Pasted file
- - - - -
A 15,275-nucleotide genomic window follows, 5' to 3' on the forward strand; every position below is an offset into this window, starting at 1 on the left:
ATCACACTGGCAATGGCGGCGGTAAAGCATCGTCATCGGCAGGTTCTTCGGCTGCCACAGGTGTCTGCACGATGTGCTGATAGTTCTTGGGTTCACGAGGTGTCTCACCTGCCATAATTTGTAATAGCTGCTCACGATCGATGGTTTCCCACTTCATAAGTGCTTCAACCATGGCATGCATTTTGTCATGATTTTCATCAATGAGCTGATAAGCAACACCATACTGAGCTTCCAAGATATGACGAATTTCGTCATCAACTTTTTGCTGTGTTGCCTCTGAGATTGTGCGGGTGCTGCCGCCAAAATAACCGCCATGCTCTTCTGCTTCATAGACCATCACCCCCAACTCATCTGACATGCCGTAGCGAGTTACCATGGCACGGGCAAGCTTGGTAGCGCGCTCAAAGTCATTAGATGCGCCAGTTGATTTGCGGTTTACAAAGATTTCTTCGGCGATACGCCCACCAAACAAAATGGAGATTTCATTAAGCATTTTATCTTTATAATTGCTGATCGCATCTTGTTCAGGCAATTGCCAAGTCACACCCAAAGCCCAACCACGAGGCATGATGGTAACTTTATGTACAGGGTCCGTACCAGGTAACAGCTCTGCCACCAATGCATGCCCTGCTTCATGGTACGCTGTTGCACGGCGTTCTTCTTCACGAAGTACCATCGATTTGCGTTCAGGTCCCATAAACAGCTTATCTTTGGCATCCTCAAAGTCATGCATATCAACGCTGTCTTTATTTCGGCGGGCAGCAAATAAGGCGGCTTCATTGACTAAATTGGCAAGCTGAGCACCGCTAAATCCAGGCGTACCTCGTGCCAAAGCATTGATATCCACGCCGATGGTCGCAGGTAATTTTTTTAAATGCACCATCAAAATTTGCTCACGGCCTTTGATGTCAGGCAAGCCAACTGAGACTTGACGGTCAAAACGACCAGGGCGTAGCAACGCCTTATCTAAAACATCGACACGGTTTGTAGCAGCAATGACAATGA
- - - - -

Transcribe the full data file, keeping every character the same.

A 15,275-nucleotide genomic window follows, 5' to 3' on the forward strand; every position below is an offset into this window, starting at 1 on the left:
ATCACACTGGCAATGGCGGCGGTAAAGCATCGTCATCGGCAGGTTCTTCGGCTGCCACAGGTGTCTGCACGATGTGCTGATAGTTCTTGGGTTCACGAGGTGTCTCACCTGCCATAATTTGTAATAGCTGCTCACGATCGATGGTTTCCCACTTCATAAGTGCTTCAACCATGGCATGCATTTTGTCATGATTTTCATCAATGAGCTGATAAGCAACACCATACTGAGCTTCCAAGATATGACGAATTTCGTCATCAACTTTTTGCTGTGTTGCCTCTGAGATTGTGCGGGTGCTGCCGCCAAAATAACCGCCATGCTCTTCTGCTTCATAGACCATCACCCCCAACTCATCTGACATGCCGTAGCGAGTTACCATGGCACGGGCAAGCTTGGTAGCGCGCTCAAAGTCATTAGATGCGCCAGTTGATTTGCGGTTTACAAAGATTTCTTCGGCGATACGCCCACCAAACAAAATGGAGATTTCATTAAGCATTTTATCTTTATAATTGCTGATCGCATCTTGTTCAGGCAATTGCCAAGTCACACCCAAAGCCCAACCACGAGGCATGATGGTAACTTTATGTACAGGGTCCGTACCAGGTAACAGCTCTGCCACCAATGCATGCCCTGCTTCATGGTACGCTGTTGCACGGCGTTCTTCTTCACGAAGTACCATCGATTTGCGTTCAGGTCCCATAAACAGCTTATCTTTGGCATCCTCAAAGTCATGCATATCAACGCTGTCTTTATTTCGGCGGGCAGCAAATAAGGCGGCTTCATTGACTAAATTGGCAAGCTGAGCACCGCTAAATCCAGGCGTACCTCGTGCCAAAGCATTGATATCCACGCCGATGGTCGCAGGTAATTTTTTTAAATGCACCATCAAAATTTGCTCACGGCCTTTGATGTCAGGCAAGCCAACTGAGACTTGACGGTCAAAACGACCAGGGCGTAGCAACGCCTTATCTAAAACATCGACACGGTTTGTAGCAGCAATGACAATGA